Wednesday, November 10, 2004

The yen is bouncing like a rubber ball off the playground blacktop as private capital realizes it hasn't the stomach to play chicken with the Bank of Japan.
The yen fell by the most against the dollar in six months on concern Japan will sell its currency to protect exports and economic growth.

Demand for the yen waned as it approached 105.50 per dollar, a level traders including Scott Schultz at Brown Brothers Harriman & Co. said might be near the Bank of Japan's threshold for currency sales.

``We've seen some jawboning recently from Japanese officials,'' who have said they won't allow the currency to strengthen more than justified by prospects for economic growth, Schultz said. ``People are a little skittish of taking dollar-yen below 105.50.''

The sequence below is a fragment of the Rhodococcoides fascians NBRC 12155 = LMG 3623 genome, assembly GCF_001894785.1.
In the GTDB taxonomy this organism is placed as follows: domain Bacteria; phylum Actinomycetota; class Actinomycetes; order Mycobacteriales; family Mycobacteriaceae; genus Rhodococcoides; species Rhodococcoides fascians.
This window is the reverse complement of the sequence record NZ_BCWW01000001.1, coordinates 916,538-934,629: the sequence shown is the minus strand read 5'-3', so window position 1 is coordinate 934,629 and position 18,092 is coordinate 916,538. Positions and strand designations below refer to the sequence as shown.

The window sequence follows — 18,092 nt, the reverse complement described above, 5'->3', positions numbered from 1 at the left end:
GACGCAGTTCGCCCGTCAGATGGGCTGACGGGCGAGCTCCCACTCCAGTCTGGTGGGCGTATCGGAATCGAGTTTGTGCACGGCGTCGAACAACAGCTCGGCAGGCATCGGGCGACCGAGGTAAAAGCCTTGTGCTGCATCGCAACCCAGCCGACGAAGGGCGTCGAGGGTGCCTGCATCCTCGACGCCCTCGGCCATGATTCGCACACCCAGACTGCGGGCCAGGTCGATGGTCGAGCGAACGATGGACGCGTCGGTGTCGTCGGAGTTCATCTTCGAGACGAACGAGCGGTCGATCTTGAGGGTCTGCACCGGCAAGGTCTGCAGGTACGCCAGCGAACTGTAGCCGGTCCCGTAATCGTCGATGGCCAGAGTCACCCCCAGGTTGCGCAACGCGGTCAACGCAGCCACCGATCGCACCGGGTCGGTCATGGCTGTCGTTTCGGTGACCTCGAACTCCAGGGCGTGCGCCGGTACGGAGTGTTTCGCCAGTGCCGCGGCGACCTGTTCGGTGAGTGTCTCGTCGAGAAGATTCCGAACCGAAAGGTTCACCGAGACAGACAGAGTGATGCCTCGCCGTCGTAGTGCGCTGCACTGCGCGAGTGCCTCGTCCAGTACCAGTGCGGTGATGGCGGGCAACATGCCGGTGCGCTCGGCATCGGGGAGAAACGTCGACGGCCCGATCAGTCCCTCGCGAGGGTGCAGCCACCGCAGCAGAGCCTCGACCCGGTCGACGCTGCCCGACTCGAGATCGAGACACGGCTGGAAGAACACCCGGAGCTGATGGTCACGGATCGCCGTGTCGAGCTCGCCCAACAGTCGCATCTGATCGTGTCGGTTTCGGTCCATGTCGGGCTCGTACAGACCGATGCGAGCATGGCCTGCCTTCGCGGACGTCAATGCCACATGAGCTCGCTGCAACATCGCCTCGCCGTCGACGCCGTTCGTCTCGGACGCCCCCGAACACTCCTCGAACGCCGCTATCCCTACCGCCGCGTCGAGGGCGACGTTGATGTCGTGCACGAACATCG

Japan's currency weakened to 107.24 yen at 10:22 a.m. in New York from 105.67 yesterday, according to electronic foreign- exchange dealing system EBS.
Of course, this isn't all due to jawboning. There are indications that central banks are big consumers of the $51bn in debt the US Treasury is issuing this week. And where there's smoke -- central banks buying dollars -- there is always a hell of a lot of Japanese fire.


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